* Despite the Fed not being able to raise rates as much as they'd like, it's quite possible that the fear generated by the current bank crisis will accomplish the same goal -- slowing down the economy. With the media now talking about economic softening and financial risks, it's quite likely that we'll see a shift in consumer spending and sentiment.
Long story short, this whole situation may have been a "blessing in disguise" for the Fed -- they may get the slowdown they are looking for (in order to cool inflation), without having to do the rate hikes they were likely dreading having to do.
* Along with that previous two points, it's now much more likely that the rates we will see down the road (by the end of the year) will be lower than previously expected. Assuming there is enough fear in the market to drive us to recession, this isn't farfetched.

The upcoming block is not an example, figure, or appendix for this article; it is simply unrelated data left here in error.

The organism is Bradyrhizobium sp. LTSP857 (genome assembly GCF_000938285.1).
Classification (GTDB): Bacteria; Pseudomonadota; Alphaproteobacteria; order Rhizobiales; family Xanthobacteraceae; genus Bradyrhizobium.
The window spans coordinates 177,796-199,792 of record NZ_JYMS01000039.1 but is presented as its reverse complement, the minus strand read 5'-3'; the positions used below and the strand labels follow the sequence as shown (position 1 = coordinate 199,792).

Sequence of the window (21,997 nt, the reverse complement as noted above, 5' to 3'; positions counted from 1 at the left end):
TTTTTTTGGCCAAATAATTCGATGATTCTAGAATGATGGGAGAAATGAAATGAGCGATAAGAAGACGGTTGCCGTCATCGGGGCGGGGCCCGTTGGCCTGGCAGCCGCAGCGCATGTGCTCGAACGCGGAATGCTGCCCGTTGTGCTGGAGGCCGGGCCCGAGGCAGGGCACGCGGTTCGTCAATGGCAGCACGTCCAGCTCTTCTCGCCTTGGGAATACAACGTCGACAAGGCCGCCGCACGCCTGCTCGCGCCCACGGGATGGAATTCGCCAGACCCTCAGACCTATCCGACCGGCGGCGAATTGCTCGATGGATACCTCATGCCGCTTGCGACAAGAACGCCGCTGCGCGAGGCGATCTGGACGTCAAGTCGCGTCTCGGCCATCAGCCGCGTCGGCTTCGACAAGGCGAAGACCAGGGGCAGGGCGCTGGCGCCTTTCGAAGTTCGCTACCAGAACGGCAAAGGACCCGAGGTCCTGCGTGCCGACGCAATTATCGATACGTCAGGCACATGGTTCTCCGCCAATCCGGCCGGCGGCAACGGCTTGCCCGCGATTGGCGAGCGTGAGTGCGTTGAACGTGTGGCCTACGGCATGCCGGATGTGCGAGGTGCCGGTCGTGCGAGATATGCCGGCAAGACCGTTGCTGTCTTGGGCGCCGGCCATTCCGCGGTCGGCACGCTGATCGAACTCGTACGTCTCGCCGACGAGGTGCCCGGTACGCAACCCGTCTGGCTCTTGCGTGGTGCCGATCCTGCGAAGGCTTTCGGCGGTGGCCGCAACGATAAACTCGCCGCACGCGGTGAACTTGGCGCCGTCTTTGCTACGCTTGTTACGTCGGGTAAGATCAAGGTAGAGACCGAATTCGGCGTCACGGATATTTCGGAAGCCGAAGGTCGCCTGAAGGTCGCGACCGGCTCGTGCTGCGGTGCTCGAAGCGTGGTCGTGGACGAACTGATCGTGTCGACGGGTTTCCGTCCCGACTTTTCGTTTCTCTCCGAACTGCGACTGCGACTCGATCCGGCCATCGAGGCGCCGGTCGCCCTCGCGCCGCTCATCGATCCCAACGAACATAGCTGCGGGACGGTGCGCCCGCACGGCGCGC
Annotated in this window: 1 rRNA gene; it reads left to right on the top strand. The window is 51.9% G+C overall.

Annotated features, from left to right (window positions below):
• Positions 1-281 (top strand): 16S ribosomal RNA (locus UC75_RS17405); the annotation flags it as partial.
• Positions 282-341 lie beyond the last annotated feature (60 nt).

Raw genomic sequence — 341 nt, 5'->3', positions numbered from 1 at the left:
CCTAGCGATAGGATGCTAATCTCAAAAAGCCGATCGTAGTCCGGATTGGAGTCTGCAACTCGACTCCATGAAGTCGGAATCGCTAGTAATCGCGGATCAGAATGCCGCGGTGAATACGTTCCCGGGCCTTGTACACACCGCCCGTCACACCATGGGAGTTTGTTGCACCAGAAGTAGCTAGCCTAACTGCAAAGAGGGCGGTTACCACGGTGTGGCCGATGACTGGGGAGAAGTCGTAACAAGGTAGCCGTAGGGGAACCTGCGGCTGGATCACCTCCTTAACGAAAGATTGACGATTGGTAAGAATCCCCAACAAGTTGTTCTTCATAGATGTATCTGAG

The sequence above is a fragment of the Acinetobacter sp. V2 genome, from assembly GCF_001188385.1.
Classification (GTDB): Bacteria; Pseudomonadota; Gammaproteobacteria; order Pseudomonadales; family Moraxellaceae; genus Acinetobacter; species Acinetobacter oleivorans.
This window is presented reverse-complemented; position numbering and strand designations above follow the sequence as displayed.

We are already seeing bond yields drop, which is an indication that investors are scared and are moving their money to more secure assets. If main street follows, that could be the slowdown that the Fed has been hoping for, which could lead to a reversal in rate hikes.
* In terms of how this might affect real estate and us as investors, it's possible that this will actually be a good thing. Should the current fear in market lead to a swift downturn, the Fed is likely to respond with rate cuts sooner than expected.
Lower rates from the Fed would lead to lower mortgage rates, as well as a drop in rate cap prices, which has been a big driver of fear in commercial markets the past several months. Not to mention, lower interest rates could give cap rates some room to move down over the next couple years, ensuring future price stability for commercial assets.
As I mentioned above, nobody has a crystal ball. But, I suspect that the events of the past week will likely hasten whatever was about to come. The first domino, so to speak, which leads to a recession and then ultimately a recovery sooner than expected.